with her tastes ? The reports of every Boccaccio was thirty-five years of age school, from the Primary to the highest when he commenced his studies in polite Seminary, show that her mind turns literature. Yet he became one of the elsewhere. From the time she is taught three great masters of the Tuscan dialect, that “one and one makes two," till the Dante and Petrarch being the other two. frigid laws of gravity and the stern proThere are many among us ten years positions of geometry, are drilled into her younger than Boccaccio, who are dying unwilling brain, she would fain close her of ennui, and regret that they were not eyes and ears against these “detestable, educated to a taste for literature, but now passionless abstractions” of Mathematics. they are too old.
As woman has not a natural inclination
to engage in the study of Mathematics, The path of duty is the path of safety. so is there no inducement held out to
cultivate a love for it. “Two dollars a of the soul. Can a thrilling strain of muweek, and board round,” will not pay sic cause any other than pure thoughts? for the time and labor employed. In Breezes and birds bring to our ears harthat favorite illustration of Caroline Her- mony and song. Angels in the heavenly schel—what part was allotted to her by courts tune their harps to the great Creher brother? Certainly not that of solv- ator's praise. Then teach woman music, ing the netted problems of squares and vocal and instrumental. Through her, a cubes, of refractions and reflections.- happy influence will be diffused through Hers was a different part.
society. Then, if in Mathematics woman does It has often been said that the Fine not, and cannot excel, why include it in Arts, Drawing, Painting and Sculpture, her education? Would it not be better were not adapted to woman; that nearly to cultivate those powers with which she all the finer productions in this line were has been more liberally endowed. Her the works of men. This may be true, mind has left its impress upon the choic- but heretofore she has studied them only est treasures of Poetry and Song. How to a limited degree. Numbers of ladies many characters have been formed, and study only the rudiments of drawing and how many souls strengthened, by the painting, when, if they would make it soul-inspiring thoughts of Hannah Moore, their study, their only study, they might Jane Taylor, and Mrs. Barbauld? How become mistresses of the art. Woman is many stricken hearts have been bound up but beginning to awake to a knowledge by the sympathizing strains of Miss Lan- of her abilities. Among the most distindon? How many have bounded with guished artists in France, at the presen new life and joy, inspirited by Mrs. day, are Females. It is said that one of Hemans' or the gentle Mary Howitt's the most beautiful statues of the present lays? We could almost fit from bough age was modelled by a daughter of Louis to bough with Miss Gould's bird-like Phillippe. songs. But we must not confine woman's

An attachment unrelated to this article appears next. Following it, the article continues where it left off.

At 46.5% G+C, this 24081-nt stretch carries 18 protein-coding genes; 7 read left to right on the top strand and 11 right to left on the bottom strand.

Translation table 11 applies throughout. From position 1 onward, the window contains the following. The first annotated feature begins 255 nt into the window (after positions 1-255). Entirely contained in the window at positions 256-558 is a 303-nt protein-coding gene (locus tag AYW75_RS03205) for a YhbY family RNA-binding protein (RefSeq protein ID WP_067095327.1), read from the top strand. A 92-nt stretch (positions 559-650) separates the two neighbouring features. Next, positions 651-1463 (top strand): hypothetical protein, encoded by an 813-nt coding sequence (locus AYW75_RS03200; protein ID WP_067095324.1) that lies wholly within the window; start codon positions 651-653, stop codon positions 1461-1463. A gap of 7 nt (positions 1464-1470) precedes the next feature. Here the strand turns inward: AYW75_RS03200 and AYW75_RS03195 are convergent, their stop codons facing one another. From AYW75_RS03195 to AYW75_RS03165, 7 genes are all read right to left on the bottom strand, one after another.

Then cannot woman find enough in productions to that which is simply gen- the Fine Arts and Poetry to make her tle and pleasing. Who could have ex- useful and happy? May she not wisely pressed such sublime thoughts more leave the sterner sciences to be studied, beautifully than Mrs. Sigourney, in her
and the mysterious problems to be un“ Apostrophe to Niagara.” She has done raveled by man's more inílexible mind?what many have attempted, but none
Yes, give them all to man. Let him eat but herself attained. Talk not to me of
them, drink them, and clothe himself with Pope, Byron or Burns. The muses may them, but in behalf of woman let me pray have inspired their pages, but the native deliver her from them. purity of the heart is gone. Let woman Platterille Academy. be placed in a school of Poetry. In that department she will be crowned, if the
"GENIUS unexerted,” says H. W. civilized world be her auditor and judge. Beecher, “is no more genius than a bush
And Music:- Who can say enough in el of acorns is a forest of oaks. its praise ? Picture to yourself a world without its influence. Gentle, though it FRANKLIN did not fully commence his be, yet it softens and subdues the spirit, philosophical pursuits till he had reached and brings into play the nobler sentiments his fiftieth year.
M. B. P.